Johan Jacob Bruun

From Wikipedia, the free encyclopedia
Jump to: navigation, search

Johan Jacob Bruun (30 November 1715 – 4 January 1789) was a Danish painter. Often working in gouaches, he is most known for his topographic prospects which herald the development of a Danish landscape painting.[1]

Biography[edit]

He was born in Slagelse in 1715. He started in an apprenticeship under the painter Johan Herman Coning and taught miniature painting. Between 1737 and 1769 he executed more than 1,000 gouaches, watercolours and touch drawings depicting towns, castles and other motives.

He assisted with Lauritz de Thurah's Hafnia Hodierna (1746) and Den Danske Vitruvius (1746–49). When his contributions were not included in Frederick V's Atlas, he received permission and economic support to publish them in Novus Atlas Daniæ of which only one volume appeared. A number of Bruun's works have been preserved, including at Rosenborg Castle, Frederiksborg Castle, Øregaard Museum and Museum of Copenhagen.[1]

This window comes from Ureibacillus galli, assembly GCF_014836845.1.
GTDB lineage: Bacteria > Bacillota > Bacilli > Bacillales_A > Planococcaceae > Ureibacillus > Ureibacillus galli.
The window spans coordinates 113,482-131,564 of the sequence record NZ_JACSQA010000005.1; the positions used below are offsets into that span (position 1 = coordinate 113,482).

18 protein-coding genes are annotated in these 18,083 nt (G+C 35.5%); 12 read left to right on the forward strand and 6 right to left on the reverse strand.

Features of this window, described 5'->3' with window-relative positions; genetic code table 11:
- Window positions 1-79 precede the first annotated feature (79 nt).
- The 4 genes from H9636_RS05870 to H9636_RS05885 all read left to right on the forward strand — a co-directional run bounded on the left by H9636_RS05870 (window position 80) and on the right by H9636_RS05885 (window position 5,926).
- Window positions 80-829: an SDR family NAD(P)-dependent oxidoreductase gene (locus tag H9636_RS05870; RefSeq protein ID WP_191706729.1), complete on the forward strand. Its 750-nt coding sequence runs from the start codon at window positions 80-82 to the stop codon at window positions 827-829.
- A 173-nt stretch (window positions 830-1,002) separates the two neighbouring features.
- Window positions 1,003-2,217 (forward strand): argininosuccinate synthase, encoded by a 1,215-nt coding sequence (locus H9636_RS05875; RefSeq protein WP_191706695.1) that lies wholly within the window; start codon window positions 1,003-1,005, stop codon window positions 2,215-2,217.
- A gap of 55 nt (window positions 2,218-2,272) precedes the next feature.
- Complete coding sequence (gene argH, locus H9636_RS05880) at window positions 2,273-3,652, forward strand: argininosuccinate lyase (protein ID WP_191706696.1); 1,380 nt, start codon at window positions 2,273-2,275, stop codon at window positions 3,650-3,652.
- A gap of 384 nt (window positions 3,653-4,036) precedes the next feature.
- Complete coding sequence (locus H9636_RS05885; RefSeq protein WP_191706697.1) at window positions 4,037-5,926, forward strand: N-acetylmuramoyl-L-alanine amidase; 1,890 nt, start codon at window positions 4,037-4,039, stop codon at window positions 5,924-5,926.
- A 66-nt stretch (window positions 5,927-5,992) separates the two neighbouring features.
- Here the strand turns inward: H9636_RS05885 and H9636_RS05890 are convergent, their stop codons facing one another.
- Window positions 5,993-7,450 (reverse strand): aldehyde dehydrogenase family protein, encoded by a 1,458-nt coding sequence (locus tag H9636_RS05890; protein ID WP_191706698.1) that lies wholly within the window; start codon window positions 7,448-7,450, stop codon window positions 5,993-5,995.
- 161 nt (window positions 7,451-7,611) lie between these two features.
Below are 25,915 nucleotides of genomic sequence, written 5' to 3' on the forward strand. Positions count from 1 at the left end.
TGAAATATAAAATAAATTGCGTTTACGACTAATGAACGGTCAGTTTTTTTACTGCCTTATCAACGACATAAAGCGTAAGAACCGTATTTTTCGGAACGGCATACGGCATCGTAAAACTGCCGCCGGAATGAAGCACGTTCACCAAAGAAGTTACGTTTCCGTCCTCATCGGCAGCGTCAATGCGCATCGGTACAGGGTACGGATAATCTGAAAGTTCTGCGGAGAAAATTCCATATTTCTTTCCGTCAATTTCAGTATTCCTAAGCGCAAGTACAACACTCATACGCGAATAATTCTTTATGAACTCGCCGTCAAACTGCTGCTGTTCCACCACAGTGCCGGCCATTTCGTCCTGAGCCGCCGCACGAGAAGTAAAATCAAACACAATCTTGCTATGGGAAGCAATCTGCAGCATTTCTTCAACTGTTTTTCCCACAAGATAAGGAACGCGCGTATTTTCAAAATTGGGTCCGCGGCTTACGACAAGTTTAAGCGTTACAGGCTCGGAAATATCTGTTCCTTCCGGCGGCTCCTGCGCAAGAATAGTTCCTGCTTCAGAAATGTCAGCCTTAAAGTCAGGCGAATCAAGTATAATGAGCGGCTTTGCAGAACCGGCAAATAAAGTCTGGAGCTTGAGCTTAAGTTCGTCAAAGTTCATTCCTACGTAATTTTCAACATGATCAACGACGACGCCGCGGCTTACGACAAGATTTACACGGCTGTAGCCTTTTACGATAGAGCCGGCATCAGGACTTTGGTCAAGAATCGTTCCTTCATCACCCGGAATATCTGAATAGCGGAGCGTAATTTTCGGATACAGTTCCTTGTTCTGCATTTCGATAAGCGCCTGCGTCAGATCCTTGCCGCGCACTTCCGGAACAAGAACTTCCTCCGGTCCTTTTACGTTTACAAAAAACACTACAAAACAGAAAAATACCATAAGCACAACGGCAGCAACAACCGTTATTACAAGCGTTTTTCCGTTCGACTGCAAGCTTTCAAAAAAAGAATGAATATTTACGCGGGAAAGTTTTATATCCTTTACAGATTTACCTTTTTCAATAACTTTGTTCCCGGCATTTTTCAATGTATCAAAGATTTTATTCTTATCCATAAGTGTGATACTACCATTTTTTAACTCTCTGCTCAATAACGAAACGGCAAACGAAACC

Among his known works are portraits of King Christian VI and Queen Consort Sophia Magdalen (1737, Rosenborg Castle, after Johann Salomon Wahl), Poul Løvenørn (after A. Brünniche) and Niels Trolle (1741, Frederiksborg Castle), Ove Gjedde and Oluf Parsberg (1741, both Ledreborg Castle).[1]

Towards the end of his life he turned blind and he died in Hillerød in 1789.[2]

Gallery[edit]

See also[edit]

References[edit]

  1. ^ a b c "Johan Jacob Bruun". Weilbachs Kunstnerleksikon. Retrieved 2010-07-13. 
  2. ^ "Johan Jacob Bruun". Kunstindeks Danmark. Retrieved 2010-07-13. 

External links[edit]